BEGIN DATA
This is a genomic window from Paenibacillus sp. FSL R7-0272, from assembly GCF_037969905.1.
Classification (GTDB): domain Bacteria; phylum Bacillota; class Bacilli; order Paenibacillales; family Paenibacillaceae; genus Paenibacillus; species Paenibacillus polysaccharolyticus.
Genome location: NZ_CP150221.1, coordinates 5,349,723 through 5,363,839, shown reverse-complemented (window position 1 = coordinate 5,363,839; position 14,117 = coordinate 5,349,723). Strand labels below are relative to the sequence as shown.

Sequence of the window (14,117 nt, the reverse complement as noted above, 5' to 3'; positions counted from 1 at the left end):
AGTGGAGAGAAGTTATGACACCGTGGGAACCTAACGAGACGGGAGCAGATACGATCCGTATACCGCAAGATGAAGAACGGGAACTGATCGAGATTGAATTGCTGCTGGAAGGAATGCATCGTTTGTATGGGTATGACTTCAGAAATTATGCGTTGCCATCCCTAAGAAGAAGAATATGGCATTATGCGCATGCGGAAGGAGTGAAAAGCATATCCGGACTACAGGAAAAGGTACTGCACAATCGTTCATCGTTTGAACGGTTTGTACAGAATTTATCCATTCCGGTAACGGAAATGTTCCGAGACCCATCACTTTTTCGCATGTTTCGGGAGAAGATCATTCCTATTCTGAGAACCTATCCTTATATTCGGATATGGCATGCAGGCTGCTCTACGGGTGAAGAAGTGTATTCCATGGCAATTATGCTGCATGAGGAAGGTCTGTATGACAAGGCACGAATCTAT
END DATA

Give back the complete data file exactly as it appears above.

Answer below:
This is a genomic window from Paenibacillus sp. FSL R7-0272, from assembly GCF_037969905.1.
Classification (GTDB): domain Bacteria; phylum Bacillota; class Bacilli; order Paenibacillales; family Paenibacillaceae; genus Paenibacillus; species Paenibacillus polysaccharolyticus.
Genome location: NZ_CP150221.1, coordinates 5,349,723 through 5,363,839, shown reverse-complemented (window position 1 = coordinate 5,363,839; position 14,117 = coordinate 5,349,723). Strand labels below are relative to the sequence as shown.

Sequence of the window (14,117 nt, the reverse complement as noted above, 5' to 3'; positions counted from 1 at the left end):
AGTGGAGAGAAGTTATGACACCGTGGGAACCTAACGAGACGGGAGCAGATACGATCCGTATACCGCAAGATGAAGAACGGGAACTGATCGAGATTGAATTGCTGCTGGAAGGAATGCATCGTTTGTATGGGTATGACTTCAGAAATTATGCGTTGCCATCCCTAAGAAGAAGAATATGGCATTATGCGCATGCGGAAGGAGTGAAAAGCATATCCGGACTACAGGAAAAGGTACTGCACAATCGTTCATCGTTTGAACGGTTTGTACAGAATTTATCCATTCCGGTAACGGAAATGTTCCGAGACCCATCACTTTTTCGCATGTTTCGGGAGAAGATCATTCCTATTCTGAGAACCTATCCTTATATTCGGATATGGCATGCAGGCTGCTCTACGGGTGAAGAAGTGTATTCCATGGCAATTATGCTGCATGAGGAAGGTCTGTATGACAAGGCACGAATCTAT